Very little excites me more than seeing a theatre company produce a show that relies heavily on just two to four characters, tops. This creates an exciting sense of urgency between the actors and a wonderful relationship with the audience right from the time the lights dim. The audience cannot help but root the actors on. It is no small feat, keeping an entire audience engaged for a full 90 minutes, with only one/two scene partners! I love seeing that challenge unfold onstage and it never fails, I always wish I would have been able to see the rehearsal process take shape! Small casts usually bond well, which definitely seems to be the case here, and there always tends to be a bit of onstage competition, which is fun to see in relation to the script and character dynamic. Sidewinders has a cast of four but the show is centered around two main characters, Dakota (Katya Landau) and Bailey (Jessica Severance), and their existential search for their exact location in a barren land as well as their sexual identity. The show is fast paced, clever and hysterically poignant.
We meet these characters as they are arguing over how to turn around a broken down train, in order to get it moving back the way they came so they can return back home. Dakota is hell bent on getting out of wherever they have ended up, yet Bailey is focused on identifying their gender and therefore, their true identity. How is one supposed to _beep!_if one does not know what one is working with? A _beep!_or a_click!_? The text does an excellent job of leaving out any gender specific labels or linguistic identifiers so we as audience members are just as in the dark as the characters are (or just as in the light). It is very exciting that this show is being produced as we are faced with these issues daily, and more so now than ever before. Does one need to identify oneself based only on our genitalia? Is our sexual identity really that cut and dry? Are we really only “allowed” to be this or that, and that’s it? Who’s to say? What if we feel more than that? These questions and the theatrical framing of these topics are phenomenal.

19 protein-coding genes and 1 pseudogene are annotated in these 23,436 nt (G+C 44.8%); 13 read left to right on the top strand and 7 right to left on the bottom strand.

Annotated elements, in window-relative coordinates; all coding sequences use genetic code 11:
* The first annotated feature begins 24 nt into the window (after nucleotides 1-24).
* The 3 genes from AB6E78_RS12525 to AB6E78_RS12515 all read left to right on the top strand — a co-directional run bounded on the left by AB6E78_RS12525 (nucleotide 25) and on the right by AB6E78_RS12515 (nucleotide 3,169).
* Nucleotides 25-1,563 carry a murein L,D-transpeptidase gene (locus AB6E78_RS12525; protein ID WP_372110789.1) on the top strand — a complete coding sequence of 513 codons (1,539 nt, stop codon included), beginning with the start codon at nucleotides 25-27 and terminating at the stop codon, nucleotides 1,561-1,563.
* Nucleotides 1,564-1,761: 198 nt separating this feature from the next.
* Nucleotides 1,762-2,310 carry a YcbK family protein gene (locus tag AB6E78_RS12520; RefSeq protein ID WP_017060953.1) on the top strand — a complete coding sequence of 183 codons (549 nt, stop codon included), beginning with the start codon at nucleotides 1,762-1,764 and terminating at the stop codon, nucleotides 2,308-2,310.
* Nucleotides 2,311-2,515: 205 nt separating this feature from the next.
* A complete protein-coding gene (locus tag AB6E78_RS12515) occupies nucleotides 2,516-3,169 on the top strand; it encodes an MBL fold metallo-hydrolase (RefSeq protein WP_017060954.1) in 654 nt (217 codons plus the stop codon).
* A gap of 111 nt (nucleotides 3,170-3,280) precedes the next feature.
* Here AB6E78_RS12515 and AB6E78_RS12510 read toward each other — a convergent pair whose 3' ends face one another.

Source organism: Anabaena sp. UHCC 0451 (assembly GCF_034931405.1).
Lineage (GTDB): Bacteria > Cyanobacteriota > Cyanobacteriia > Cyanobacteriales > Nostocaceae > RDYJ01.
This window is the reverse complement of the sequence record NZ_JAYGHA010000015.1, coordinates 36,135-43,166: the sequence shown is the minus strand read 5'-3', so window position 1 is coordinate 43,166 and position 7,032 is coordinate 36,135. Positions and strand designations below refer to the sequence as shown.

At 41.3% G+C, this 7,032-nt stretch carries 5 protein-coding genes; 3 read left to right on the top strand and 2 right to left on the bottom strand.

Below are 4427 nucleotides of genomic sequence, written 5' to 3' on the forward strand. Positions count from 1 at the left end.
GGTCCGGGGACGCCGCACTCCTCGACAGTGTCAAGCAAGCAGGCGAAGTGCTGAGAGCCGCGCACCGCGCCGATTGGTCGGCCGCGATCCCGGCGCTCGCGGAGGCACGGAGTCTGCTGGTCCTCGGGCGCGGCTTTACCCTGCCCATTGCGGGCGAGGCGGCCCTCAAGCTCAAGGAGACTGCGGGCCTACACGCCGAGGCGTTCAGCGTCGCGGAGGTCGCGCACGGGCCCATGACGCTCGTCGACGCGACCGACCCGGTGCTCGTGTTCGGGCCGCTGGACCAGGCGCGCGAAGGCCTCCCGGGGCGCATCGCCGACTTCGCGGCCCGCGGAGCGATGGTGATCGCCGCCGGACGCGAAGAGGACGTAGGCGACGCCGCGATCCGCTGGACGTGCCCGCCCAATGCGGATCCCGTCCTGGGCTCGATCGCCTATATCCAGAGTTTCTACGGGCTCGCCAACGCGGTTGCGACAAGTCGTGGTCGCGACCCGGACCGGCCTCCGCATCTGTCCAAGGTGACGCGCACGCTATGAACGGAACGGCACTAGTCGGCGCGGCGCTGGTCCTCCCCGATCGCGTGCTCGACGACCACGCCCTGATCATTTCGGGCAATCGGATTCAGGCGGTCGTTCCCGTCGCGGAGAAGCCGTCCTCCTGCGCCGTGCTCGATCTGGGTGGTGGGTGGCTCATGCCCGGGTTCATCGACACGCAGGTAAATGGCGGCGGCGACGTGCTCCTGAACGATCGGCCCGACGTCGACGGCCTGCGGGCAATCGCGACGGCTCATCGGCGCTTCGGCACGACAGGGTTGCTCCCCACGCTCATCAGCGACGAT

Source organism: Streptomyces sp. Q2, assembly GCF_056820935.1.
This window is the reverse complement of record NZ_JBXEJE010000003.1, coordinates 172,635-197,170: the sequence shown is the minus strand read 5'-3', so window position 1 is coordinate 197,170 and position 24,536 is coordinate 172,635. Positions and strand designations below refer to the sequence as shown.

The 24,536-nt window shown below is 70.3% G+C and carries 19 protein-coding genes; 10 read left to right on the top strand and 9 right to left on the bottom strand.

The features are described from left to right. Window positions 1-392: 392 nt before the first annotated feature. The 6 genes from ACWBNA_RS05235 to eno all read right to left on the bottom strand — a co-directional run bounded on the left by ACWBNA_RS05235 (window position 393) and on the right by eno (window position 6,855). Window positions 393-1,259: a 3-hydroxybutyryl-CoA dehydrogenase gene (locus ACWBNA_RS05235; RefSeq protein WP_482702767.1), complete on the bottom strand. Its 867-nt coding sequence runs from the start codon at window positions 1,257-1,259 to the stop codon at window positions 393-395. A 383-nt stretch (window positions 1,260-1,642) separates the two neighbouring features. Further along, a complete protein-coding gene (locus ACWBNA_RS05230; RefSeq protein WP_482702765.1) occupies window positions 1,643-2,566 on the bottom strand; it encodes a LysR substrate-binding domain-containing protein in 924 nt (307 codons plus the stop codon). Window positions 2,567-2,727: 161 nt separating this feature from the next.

The staging of this show is one of its strongest assets. Joshua Jon has brilliantly created an incredibly physical show, full of energy and always visually engaging. The actors inhabit the entire playing space, leaving no corner unused but always with intent. The clown acts and break out performances throughout the show are probably my favorite part of the entire performance.
Clowning is not a simple task, it takes real commitment and a fully engaged physique, but each character makes it seem like their second nature. This alone was worthy of uproarious applause. Truthfully I found myself tearing up more than once. Jon has blended incredibly touching moments as well as laugh out loud comedy that will sneak up on you.
Clocking in at around 90 minutes without an intermission, the show keeps you entertained the whole time and will absolutely leave you with questions of your own and things to discuss. Please take our word for it, go see this show (bring a friend!), support your local LGBTQ theatre company and then go out to dinner or drinks so you can talk about what this show brought up for you. I promise that it will be one of the most important conversations you will have this year.
By Chelsea Madsen